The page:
Before the introduction of in vitro fertilization, many couples remained childless or resorted to adoption. The invention of the Nobel Prize wining IVF procedure now provides infertile couples with what often times seems like a miracle.
According to Newswise, recent advances involving in vitro fertilization research means more good news for infertile couples longing to have a family. Scientists from the National Tsing Hua University in Taiwan developed a method of carefully evaluating embryos that might have the greatest likelihood of viability before implantation occurs. The discovery has the potential for increasing IVF success rates while decreasing the overall cost of the treatment. Additionally, by increasing the chances of a positive outcome, the stress of waiting and wondering are also greatly reduced.
Current in vitro fertilization methods involve combining eggs with sperm in test tubes. Once fertilization occurs, the embryos are then implanted into the uterus at a fertility clinic. As women often require multiple implantation procedures before a successful pregnancy occurs, the process is emotionally exhausting, time-consuming and extremely expensive. The cost of a single procedure can run up to $12,000. The innovative technique developed by university researchers encourages the growth of fertilized eggs in addition to equipping laboratory specialists with the ability to select the highest quality of embryos.
Once fertilized, the embryos are typically grouped together in drops of fluid before implantation. While the grouping method is efficient, technicians are unable to make specific selections. The Taiwanese difference entails using a microwell culture process. Once eggs are fertilized, they are placed on a plate containing open microwells. Each well receives only one or two embryos. Technicians then apply a layer of oil over the plate, which prevents the embryos from moving from one location to another. The delicate embryos are then safe in their own protected environment. By keeping the individual embryos separated, the characteristics of each specimen is more easily assessed.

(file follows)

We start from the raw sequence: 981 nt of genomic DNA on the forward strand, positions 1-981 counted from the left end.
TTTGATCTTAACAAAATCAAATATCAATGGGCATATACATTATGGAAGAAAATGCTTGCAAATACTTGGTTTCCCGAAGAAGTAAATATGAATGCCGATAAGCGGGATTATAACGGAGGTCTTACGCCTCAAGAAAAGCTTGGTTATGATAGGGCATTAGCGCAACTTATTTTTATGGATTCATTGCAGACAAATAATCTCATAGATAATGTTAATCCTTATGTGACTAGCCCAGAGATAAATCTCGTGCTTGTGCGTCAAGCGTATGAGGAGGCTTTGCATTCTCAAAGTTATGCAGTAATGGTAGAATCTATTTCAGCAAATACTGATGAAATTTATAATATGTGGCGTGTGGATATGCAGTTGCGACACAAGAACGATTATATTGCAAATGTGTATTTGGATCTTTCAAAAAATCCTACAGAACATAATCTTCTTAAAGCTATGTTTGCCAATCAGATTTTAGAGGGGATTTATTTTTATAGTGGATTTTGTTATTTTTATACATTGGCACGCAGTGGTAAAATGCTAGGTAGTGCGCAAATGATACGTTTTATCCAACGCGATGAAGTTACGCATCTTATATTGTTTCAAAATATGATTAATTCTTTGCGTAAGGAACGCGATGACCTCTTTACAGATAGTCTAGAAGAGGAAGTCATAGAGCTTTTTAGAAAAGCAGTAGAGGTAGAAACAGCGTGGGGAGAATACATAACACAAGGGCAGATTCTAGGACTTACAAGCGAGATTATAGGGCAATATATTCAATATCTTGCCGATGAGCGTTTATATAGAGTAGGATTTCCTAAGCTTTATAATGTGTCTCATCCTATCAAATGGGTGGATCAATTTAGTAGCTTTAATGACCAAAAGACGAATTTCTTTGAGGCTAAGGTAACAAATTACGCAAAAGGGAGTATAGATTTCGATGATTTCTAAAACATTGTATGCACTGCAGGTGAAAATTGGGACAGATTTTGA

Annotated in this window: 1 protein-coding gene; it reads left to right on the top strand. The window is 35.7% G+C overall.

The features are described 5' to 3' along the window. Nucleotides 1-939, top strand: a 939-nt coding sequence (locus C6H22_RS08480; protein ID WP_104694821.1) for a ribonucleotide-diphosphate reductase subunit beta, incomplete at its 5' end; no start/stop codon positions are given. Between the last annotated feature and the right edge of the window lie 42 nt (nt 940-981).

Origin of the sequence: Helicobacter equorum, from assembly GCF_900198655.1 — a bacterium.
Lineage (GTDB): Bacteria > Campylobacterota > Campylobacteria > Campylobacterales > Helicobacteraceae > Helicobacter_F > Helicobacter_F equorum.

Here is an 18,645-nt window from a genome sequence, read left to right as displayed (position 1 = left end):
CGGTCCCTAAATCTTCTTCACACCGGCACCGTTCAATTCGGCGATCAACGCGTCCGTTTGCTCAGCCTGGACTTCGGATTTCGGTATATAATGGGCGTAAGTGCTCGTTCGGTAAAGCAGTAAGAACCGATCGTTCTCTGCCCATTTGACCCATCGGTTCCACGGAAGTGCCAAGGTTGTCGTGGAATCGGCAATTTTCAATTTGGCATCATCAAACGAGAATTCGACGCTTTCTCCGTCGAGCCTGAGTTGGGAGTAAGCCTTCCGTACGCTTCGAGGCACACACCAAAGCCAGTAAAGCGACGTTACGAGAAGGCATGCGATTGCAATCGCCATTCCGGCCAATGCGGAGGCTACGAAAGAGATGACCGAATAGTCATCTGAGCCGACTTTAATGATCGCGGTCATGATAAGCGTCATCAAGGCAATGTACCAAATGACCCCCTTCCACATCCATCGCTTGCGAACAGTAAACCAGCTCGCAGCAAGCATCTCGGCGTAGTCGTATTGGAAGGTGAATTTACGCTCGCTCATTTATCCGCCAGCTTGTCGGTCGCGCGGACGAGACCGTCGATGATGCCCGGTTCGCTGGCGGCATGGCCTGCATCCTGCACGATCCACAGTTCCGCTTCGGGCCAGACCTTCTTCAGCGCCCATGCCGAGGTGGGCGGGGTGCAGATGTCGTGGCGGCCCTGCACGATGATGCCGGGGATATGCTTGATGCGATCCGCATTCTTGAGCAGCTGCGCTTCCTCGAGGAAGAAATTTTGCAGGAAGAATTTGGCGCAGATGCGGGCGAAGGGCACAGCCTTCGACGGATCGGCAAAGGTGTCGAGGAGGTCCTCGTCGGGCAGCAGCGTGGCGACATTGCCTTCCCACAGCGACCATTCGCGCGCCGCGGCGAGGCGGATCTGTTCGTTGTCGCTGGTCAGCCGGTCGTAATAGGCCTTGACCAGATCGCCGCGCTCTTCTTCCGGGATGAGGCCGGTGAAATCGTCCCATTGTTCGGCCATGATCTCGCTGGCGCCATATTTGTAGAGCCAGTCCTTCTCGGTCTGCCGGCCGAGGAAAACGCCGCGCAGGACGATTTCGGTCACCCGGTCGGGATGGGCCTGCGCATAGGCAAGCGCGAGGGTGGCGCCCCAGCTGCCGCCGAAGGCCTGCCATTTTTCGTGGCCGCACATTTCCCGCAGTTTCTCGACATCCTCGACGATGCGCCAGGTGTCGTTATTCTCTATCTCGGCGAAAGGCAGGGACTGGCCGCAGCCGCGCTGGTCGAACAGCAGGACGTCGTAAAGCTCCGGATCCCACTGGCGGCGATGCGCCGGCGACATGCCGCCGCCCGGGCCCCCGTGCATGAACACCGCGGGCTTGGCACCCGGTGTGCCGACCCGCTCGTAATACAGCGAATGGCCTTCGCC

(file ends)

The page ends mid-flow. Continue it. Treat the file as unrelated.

As the embryos grow, the scientists use high-resolution imaging in a time-lapsed mode to evaluate each developing culture. The microwell process proved successful in encouraging embryonic growth while enabling the researchers to more accurately determine which embryos would later transform into blastocysts. The screening then cuts the number of IVF procedures needed before pregnancy occurred. The targeted approach also reduces the number of eggs needed to complete the fertilization process, which decreases expense.
Although the initial studies involved mouse embryos, the team of researchers remain hopeful that the findings would soon benefit humans who seek the assistance of a fertility clinic. Through ongoing experiments, scientists can modify the process to safely use microwell cultures for human embryos.